Unbounded Publics: Transgressive Public Spheres, Zapatismo, and Political Theory

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This book is about the public sphere and the various ways it has been theorized as a driving mechanism for social and political change. Public spheres are the places where people come together to actively engage in new ideas and arguments, where collective interests and a collective political will are formed, and where social movements and rebellions get their start. Conventionally, the public sphere has been understood nationally_as a body made up of citizens who gather in particular places and times and who speak to the governments that claim to represent them. But increasingly, in light of debates about globalization, theorists are considering the political possibilities for transnational public spheres. The public sphere is generally discussed in either a national or transnational context. Unbounded Publics argues that there has been and can be a different kind of sphere, atransgressive public sphere, one that exists in both contexts at once. Power, politics, and people do not always abide by imagined or legally enforced boundaries. Throughout history, various publics have struggled to hold sway_to wield political influence_and often, these public spheres have been simultaneously national and transnational in important ways. The most self-consciously transgressive public spheres have been formed by structurally disadvantaged people_by those excluded from participation, by those with unstable or partial citizenship, and by those who are neglected or marginalized. Gilman-Opalsky's guiding illustration of the transgressive public sphere in the book is found in the case of the Mexican Zapatistas. This book is a valuable resource for those interested in political theories of the public sphere, globalization, cosmopolitanism, social movements, and political identity. Moreover, the author argues for a vital new way to think about, discuss, and participate in public spheres today. Without transgressive public spheres, Gilman-Opalsky contends, institutions that function both within and beyond national boudaries grow increasingly unaccountable and elude the democratic steering of the people.

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Editorial Reviews

CHOICE, July 2009 - H. G. Reid
This important and timely study rethinks public sphere theory in the 20th century. Gilman-Opalsky provides a thoughtful examination of Habermas, Arendt, and Mills. Furthermore, the author astutely problematizes the prefigured national framework and brings back into focus the unique agency of nonbourgeois public spheres. Highly recommended.
Andrew Arato
This is an excellent piece of research, and, to my mind, an interesting, normative political proposal as well. Gilman-Opalsky has a solid understanding of his sources, is fair in his criticisms, and has an original approach in trying to go beyond them. He brings together contemporary political concerns and theory in quite a convincing way. I am personally quite persuaded by his attempt to overcome the sway of more abstract varieties of currently fashionable cosmopolitanism, the negative results of which have for example contributed to the present near catastrophic situation of the world (via liberal imperialism).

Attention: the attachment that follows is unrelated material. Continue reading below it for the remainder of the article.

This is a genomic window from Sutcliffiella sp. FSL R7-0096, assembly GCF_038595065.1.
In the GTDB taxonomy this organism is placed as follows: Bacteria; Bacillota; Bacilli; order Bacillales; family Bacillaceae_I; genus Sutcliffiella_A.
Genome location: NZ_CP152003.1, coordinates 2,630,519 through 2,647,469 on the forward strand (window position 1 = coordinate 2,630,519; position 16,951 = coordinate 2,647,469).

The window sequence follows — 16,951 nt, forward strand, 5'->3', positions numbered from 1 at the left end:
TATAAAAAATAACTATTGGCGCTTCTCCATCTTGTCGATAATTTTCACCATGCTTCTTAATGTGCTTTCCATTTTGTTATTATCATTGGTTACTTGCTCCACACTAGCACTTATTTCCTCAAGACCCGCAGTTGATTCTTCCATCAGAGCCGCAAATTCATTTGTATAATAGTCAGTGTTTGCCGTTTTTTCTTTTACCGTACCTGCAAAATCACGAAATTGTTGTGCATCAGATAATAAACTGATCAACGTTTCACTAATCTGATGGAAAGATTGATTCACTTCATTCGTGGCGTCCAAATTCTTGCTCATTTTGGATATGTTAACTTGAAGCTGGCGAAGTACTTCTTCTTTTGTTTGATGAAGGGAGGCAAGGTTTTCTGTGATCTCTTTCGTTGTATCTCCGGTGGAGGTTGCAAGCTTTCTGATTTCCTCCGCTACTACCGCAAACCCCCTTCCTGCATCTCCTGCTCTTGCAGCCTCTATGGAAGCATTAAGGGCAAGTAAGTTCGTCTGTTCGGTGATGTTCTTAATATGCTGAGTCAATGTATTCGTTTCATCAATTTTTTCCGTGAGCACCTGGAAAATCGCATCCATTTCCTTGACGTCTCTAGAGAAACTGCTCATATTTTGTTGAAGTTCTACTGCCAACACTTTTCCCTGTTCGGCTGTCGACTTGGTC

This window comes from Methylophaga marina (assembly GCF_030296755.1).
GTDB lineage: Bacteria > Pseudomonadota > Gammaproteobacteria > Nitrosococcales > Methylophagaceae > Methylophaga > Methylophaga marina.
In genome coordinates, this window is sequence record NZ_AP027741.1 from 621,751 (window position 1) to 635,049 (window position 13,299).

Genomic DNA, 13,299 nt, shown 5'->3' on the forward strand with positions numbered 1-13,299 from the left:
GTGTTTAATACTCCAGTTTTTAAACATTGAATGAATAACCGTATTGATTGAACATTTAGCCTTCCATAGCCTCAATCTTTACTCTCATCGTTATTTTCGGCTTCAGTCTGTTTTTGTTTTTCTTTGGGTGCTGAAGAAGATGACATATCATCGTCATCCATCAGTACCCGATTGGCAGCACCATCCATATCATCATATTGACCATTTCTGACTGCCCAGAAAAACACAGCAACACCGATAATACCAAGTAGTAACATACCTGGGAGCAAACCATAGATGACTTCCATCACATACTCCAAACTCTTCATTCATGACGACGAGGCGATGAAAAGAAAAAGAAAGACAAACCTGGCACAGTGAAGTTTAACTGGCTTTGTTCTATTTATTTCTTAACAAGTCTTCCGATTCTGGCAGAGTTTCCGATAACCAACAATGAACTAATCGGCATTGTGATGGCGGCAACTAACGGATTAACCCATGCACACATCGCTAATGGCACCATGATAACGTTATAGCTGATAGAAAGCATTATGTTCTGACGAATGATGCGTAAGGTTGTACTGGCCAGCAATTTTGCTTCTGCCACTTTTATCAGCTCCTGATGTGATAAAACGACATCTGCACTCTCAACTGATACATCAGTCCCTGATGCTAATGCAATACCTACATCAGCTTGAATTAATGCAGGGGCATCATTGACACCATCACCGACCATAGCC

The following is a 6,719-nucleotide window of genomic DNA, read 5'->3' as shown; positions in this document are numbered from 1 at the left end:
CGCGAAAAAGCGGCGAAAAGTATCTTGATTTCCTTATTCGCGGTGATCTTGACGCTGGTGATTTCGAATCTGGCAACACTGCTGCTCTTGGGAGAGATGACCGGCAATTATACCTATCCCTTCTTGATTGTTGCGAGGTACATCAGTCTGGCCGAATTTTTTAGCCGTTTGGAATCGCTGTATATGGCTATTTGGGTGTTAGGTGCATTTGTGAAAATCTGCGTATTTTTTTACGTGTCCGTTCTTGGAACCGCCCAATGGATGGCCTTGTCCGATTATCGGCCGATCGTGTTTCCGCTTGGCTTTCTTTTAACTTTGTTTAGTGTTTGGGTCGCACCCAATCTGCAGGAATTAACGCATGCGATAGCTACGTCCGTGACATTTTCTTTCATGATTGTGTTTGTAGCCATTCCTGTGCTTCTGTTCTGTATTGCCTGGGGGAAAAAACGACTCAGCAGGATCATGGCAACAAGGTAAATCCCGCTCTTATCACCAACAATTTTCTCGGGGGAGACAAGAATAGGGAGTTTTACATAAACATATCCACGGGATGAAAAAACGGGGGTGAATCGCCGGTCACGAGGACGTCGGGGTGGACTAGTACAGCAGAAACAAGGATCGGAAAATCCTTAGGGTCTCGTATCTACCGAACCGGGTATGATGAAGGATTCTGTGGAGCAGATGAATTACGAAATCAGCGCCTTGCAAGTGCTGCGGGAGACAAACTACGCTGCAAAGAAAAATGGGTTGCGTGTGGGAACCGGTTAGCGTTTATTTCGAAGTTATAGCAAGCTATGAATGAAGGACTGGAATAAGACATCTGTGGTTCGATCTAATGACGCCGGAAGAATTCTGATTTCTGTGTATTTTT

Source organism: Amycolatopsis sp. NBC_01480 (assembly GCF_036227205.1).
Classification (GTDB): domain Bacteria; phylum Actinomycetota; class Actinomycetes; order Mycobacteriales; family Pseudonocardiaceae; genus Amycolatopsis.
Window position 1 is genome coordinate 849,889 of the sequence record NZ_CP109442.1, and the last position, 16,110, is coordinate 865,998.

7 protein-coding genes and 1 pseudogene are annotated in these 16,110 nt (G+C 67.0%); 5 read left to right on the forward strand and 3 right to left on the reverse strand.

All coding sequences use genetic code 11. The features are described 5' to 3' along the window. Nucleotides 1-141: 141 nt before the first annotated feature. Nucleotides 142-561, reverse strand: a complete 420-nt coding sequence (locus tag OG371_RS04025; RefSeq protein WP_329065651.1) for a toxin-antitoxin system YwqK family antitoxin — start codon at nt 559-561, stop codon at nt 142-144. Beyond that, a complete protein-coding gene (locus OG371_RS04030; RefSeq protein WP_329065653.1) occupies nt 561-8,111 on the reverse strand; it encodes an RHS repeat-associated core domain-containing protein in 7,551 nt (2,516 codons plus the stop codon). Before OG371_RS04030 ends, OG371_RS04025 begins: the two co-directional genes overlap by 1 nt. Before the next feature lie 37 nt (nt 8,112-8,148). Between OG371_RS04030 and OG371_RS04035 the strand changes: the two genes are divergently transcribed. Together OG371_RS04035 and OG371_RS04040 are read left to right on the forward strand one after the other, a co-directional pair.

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Product Details

  • ISBN-13: 9780739124789
  • Publisher: Lexington Books
  • Publication date: 3/1/2008
  • Pages: 382
  • Product dimensions: 9.00 (w) x 6.00 (h) x 1.00 (d)

Meet the Author

Richard Gilman-Opalsky is assistant professor of political philosophy at the University of Illinois.

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Table of Contents

Chapter 1 Acknowledgements Chapter 2 Table of Contents Chapter 3 General Introduction Part 4 I Public Spheres and the National Framework Chapter 5 Introduction to Part I Chapter 6 1 Basic Concepts and Terms: Political Public Spheres and Communicative Power Chapter 7 2 A Prefigured National Framework: Legitimation and the Public Sphere Chapter 8 3 Habermas's Classical Theory in Light of Nonbourgeois Pubilc Spheres Part 9 II Public Sphere and the Transnational Framework Chapter 10 Introduction to Part II Chapter 11 4 "Globalization": A New Topography for the Public Sphere? Chapter 12 5 Transnational Cosmopolitan Public Spheres a Turn Against the National Framework Chapter 13 6 Beyond the National/Transnational Dichotomy: Moving Toward a Theory of Transgressive Public Spheres Part 14 III Transgressive Public Spheres Chapter 15 Introduction to Part III Chapter 16 7 A Different Kind of Public Sphere: The Zapatistas' Transgressive Public Sphere Chapter 17 8 Indigenous Identity and the Recasting of Subject Positions Chapter 18 9 The Case for Transgressive Public Spheres Chapter 19 Conclusion Chapter 20 Bibliography

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